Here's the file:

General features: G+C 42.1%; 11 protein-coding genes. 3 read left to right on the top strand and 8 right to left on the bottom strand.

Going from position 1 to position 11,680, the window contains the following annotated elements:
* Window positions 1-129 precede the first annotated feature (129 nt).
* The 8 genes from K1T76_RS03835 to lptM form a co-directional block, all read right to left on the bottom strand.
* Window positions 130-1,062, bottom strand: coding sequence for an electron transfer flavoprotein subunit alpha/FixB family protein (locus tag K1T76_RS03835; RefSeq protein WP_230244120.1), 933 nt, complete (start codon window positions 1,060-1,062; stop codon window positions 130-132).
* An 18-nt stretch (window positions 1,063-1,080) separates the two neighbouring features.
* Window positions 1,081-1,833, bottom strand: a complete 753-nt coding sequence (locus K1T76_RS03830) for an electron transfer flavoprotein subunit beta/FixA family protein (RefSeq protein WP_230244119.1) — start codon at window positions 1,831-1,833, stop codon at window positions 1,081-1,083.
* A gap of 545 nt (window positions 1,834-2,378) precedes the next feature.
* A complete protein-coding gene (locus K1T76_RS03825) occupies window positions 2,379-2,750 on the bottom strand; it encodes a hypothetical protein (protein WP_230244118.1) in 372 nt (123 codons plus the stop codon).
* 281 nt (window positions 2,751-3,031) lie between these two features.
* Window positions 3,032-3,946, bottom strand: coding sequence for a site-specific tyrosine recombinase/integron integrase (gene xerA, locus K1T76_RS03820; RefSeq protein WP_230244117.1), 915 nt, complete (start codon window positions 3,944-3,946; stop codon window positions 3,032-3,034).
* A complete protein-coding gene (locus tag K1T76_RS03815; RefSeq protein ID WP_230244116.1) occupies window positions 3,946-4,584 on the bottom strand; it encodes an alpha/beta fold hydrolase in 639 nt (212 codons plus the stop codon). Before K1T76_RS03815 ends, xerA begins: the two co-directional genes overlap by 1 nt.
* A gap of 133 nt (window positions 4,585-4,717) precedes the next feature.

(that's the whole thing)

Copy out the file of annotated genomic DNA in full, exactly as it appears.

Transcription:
General features: G+C 42.1%; 11 protein-coding genes. 3 read left to right on the top strand and 8 right to left on the bottom strand.

Going from position 1 to position 11,680, the window contains the following annotated elements:
* Window positions 1-129 precede the first annotated feature (129 nt).
* The 8 genes from K1T76_RS03835 to lptM form a co-directional block, all read right to left on the bottom strand.
* Window positions 130-1,062, bottom strand: coding sequence for an electron transfer flavoprotein subunit alpha/FixB family protein (locus tag K1T76_RS03835; RefSeq protein WP_230244120.1), 933 nt, complete (start codon window positions 1,060-1,062; stop codon window positions 130-132).
* An 18-nt stretch (window positions 1,063-1,080) separates the two neighbouring features.
* Window positions 1,081-1,833, bottom strand: a complete 753-nt coding sequence (locus K1T76_RS03830) for an electron transfer flavoprotein subunit beta/FixA family protein (RefSeq protein WP_230244119.1) — start codon at window positions 1,831-1,833, stop codon at window positions 1,081-1,083.
* A gap of 545 nt (window positions 1,834-2,378) precedes the next feature.
* A complete protein-coding gene (locus K1T76_RS03825) occupies window positions 2,379-2,750 on the bottom strand; it encodes a hypothetical protein (protein WP_230244118.1) in 372 nt (123 codons plus the stop codon).
* 281 nt (window positions 2,751-3,031) lie between these two features.
* Window positions 3,032-3,946, bottom strand: coding sequence for a site-specific tyrosine recombinase/integron integrase (gene xerA, locus K1T76_RS03820; RefSeq protein WP_230244117.1), 915 nt, complete (start codon window positions 3,944-3,946; stop codon window positions 3,032-3,034).
* A complete protein-coding gene (locus tag K1T76_RS03815; RefSeq protein ID WP_230244116.1) occupies window positions 3,946-4,584 on the bottom strand; it encodes an alpha/beta fold hydrolase in 639 nt (212 codons plus the stop codon). Before K1T76_RS03815 ends, xerA begins: the two co-directional genes overlap by 1 nt.
* A gap of 133 nt (window positions 4,585-4,717) precedes the next feature.